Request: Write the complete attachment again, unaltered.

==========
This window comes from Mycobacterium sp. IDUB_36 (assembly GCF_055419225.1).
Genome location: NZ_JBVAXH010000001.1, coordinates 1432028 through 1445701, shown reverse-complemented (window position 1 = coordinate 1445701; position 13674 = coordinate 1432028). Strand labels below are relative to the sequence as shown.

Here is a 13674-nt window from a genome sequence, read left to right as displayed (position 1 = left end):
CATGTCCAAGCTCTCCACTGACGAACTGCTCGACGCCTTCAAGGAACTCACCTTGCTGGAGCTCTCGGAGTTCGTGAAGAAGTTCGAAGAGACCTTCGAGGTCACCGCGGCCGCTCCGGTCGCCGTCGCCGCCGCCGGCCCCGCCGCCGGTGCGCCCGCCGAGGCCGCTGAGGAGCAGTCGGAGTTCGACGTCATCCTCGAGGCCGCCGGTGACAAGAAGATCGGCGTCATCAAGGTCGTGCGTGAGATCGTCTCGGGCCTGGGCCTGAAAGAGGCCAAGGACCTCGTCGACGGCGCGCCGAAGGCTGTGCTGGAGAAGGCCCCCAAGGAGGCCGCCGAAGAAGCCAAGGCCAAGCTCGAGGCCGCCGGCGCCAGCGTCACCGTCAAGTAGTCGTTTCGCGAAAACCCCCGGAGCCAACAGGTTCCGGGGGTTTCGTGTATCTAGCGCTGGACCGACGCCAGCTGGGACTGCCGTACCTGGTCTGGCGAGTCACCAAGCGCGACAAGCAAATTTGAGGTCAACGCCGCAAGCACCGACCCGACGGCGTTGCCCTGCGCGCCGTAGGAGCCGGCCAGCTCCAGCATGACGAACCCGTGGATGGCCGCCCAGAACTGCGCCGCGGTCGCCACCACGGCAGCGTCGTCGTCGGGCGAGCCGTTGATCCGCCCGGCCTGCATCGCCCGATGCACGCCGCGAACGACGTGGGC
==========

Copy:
This window comes from Mycobacterium sp. IDUB_36 (assembly GCF_055419225.1).
Genome location: NZ_JBVAXH010000001.1, coordinates 1432028 through 1445701, shown reverse-complemented (window position 1 = coordinate 1445701; position 13674 = coordinate 1432028). Strand labels below are relative to the sequence as shown.

Here is a 13674-nt window from a genome sequence, read left to right as displayed (position 1 = left end):
CATGTCCAAGCTCTCCACTGACGAACTGCTCGACGCCTTCAAGGAACTCACCTTGCTGGAGCTCTCGGAGTTCGTGAAGAAGTTCGAAGAGACCTTCGAGGTCACCGCGGCCGCTCCGGTCGCCGTCGCCGCCGCCGGCCCCGCCGCCGGTGCGCCCGCCGAGGCCGCTGAGGAGCAGTCGGAGTTCGACGTCATCCTCGAGGCCGCCGGTGACAAGAAGATCGGCGTCATCAAGGTCGTGCGTGAGATCGTCTCGGGCCTGGGCCTGAAAGAGGCCAAGGACCTCGTCGACGGCGCGCCGAAGGCTGTGCTGGAGAAGGCCCCCAAGGAGGCCGCCGAAGAAGCCAAGGCCAAGCTCGAGGCCGCCGGCGCCAGCGTCACCGTCAAGTAGTCGTTTCGCGAAAACCCCCGGAGCCAACAGGTTCCGGGGGTTTCGTGTATCTAGCGCTGGACCGACGCCAGCTGGGACTGCCGTACCTGGTCTGGCGAGTCACCAAGCGCGACAAGCAAATTTGAGGTCAACGCCGCAAGCACCGACCCGACGGCGTTGCCCTGCGCGCCGTAGGAGCCGGCCAGCTCCAGCATGACGAACCCGTGGATGGCCGCCCAGAACTGCGCCGCGGTCGCCACCACGGCAGCGTCGTCGTCGGGCGAGCCGTTGATCCGCCCGGCCTGCATCGCCCGATGCACGCCGCGAACGACGTGGGC